Values of the diagnostic indexes (CC, RMSE, ME, BIAS, CSI, FAR, and POD for daily precipitation and CC, RMSE, ME, BIAS for other meteorological elements. BIAS is not adaptable to evaluate wind speed because wind speed has direction property) illustrated above between daily estimates provided by CMADS and gauge observations for all the stations including Jinhua, Yiwu, Dongyang, Yongkang and the basin average are given in Table 2. The results show that CMADS reproduced temperature and relative humidity more accurately than precipitation and wind speeds. The correlations of daily temperature and relative humidity between CMADS estimates and gauge observations are >0.90 for all the stations, while the BIAS of that between CMADS estimates and gauge observations are <10%. The performance of CMADS estimates of daily temperature and relative humidity has no obvious difference in all the stations. The correlations of daily wind speeds between CMADS and gauge observations are acceptable in most stations except Dongyang station. The poor performance of wind speed estimates in Dong yang station may lie in that the station is located in mountainous area and the local wind field is greatly effected by local terrain and difficult to simulate. The RMSE and ME of wind speed ranges within 2 m/s, which means that CMADS has the ability to capture wind speed. The precipitation estimates have a good linear correlation with gauge observations and underestimate precipitation for all the stations. CMADS uses CPC MORPHING TECHNIQUE (CMORPH) as the background field to construct precipitation dataset [32]. CMORPH constructs global precipitation maps from the satellite infrared (IR) and passive microwave (PMW) observation data and tend to underestimate the Mei-Yu rainfall over central eastern China [43]. In addition, satellite-based precipitation tends to underestimate light rainfall events [32] which are very prevalent in the studied basin. These errors may transport to CMADS and lead to the underestimation of precipitation of CMADS in the studied basin. The Values of POD, FAR, and CSI show that CMADS have a good performance in detecting rainfall events for all the stations.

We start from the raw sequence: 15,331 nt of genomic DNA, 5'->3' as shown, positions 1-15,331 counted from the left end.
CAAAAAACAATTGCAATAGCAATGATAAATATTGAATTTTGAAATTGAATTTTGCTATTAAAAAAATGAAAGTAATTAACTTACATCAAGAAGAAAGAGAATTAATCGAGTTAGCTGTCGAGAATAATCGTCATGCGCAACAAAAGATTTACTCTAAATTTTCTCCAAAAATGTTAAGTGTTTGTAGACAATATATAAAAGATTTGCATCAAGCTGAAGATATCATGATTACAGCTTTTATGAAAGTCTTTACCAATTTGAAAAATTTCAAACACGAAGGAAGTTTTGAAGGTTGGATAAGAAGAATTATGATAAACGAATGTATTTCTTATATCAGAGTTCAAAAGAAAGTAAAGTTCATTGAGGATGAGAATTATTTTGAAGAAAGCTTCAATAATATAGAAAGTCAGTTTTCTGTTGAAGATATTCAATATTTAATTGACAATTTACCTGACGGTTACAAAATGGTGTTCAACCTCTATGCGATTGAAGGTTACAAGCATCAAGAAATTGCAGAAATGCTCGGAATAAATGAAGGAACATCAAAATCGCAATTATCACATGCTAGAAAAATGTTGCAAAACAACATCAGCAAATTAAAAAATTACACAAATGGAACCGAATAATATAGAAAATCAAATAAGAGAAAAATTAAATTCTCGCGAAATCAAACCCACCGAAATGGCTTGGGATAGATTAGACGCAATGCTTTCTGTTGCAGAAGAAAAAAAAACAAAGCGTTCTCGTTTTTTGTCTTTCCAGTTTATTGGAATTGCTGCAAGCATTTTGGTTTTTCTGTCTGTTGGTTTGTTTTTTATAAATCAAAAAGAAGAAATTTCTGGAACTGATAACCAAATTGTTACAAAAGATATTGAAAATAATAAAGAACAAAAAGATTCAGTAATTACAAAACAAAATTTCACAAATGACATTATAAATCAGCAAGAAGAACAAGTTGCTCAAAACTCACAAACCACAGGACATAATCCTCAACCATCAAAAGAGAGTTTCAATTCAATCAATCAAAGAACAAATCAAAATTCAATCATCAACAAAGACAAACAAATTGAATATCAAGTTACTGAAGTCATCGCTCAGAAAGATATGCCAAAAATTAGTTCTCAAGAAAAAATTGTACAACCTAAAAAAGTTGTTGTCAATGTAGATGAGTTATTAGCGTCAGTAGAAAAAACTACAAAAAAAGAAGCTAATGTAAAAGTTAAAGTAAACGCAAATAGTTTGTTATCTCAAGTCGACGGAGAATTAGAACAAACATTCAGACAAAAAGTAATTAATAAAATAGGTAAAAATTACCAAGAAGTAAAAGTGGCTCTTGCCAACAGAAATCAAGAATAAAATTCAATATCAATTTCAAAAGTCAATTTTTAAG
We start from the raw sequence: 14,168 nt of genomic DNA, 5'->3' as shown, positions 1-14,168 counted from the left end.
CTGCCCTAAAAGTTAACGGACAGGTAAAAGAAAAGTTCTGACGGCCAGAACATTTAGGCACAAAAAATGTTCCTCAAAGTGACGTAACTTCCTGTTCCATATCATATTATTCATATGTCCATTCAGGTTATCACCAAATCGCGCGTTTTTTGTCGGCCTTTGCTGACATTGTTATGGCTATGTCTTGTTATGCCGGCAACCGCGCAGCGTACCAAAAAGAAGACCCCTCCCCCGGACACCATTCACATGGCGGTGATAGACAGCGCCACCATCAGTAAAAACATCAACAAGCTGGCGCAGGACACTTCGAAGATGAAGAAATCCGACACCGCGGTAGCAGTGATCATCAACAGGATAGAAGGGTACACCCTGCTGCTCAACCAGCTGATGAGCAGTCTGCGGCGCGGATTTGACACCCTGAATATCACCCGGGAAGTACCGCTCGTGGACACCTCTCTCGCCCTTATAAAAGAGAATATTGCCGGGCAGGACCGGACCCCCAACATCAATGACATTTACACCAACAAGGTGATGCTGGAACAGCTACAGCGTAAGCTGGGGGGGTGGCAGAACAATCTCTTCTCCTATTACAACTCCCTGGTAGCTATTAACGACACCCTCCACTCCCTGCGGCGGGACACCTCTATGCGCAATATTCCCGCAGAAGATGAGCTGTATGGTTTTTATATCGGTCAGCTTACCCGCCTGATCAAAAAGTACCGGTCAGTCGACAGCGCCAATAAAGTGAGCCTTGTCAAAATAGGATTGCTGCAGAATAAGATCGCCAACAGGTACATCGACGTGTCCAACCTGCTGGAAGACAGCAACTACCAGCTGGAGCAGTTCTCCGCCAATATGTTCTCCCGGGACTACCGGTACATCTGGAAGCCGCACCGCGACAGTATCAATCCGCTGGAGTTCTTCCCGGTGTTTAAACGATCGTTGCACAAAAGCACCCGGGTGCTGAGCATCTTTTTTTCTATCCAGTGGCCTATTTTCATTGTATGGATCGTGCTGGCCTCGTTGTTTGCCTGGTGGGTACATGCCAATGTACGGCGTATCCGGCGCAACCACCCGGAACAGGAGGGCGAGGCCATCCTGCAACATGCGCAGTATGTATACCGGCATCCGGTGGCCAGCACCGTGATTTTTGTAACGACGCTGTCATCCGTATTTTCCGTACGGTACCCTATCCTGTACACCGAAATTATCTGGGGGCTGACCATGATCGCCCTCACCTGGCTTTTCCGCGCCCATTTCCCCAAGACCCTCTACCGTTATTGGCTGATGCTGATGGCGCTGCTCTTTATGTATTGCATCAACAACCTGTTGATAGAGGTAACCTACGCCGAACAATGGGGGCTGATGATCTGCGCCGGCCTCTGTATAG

The spatial variabilities of CC, RMSE, ME, and BIAS of daily precipitation within Jinhua River basin are show in Figure 2. The result shows that CMADS estimates daily precipitation better in plain areas than in mountainous areas. The correlation coefficient ranges from 0.60 to 0.75, with larger values in middle plain areas and smaller values in marginal mountainous areas. The spatial distributions of ME and BIAS show that CMADS tend to underestimate precipitation in middle plain areas and marginal mountainous areas.
CMADS estimates temperature and relative humidity more accurately than precipitation and wind speeds. This may attribute to that: (1) Temperature and relative humidity are highly correlated and more stable than precipitation and wind [44]; (2) The studied basin is mountainous dominated, where the spatiotemporal distribution of precipitation and wind speed is more uneven than in plain areas and hard to be simulated by NWP models [21].

3.1.2. Comparison at Monthly Scale

Precipitation and Temperature are the most important meteorological factors for hydrological simulations. The comparisons of temporal distribution patterns of multi-year average monthly precipitation, temperature are shown in Figure 3 and Figure 4. The results show that CMADS can capture temporal distribution patterns well for precipitation and temperature. Overall, CMADS almost underestimates these evaluated meteorological elements more or less for all months in the evaluated gauges. The exception is that the temperature estimates of Yiwu station are consistent very well with gauge observations for every month in a year.
Values of diagnostic statistics (CC, RMSE, ME, and BIAS, BIAS is not calculated for wind speed) between monthly CMADS estimates and gauge observations for the four stations and the basin average are summarized in Table 3. CMADS reproduces monthly precipitation, temperature and relative humidity well compared with gauge observations. Its estimates of monthly precipitation, temperature, and relative humidity have perfect linear correlation with gauge observations (with CC > 0.90). The BIAS of monthly temperature and relative humidity between CMADS estimates and gauge observations is <10% for all the stations and the basin average, while the BIAS of monthly precipitation ranges from 5% to 15%. The absolutely deviation of wind speeds for the four gauges is within 2.0 m/s.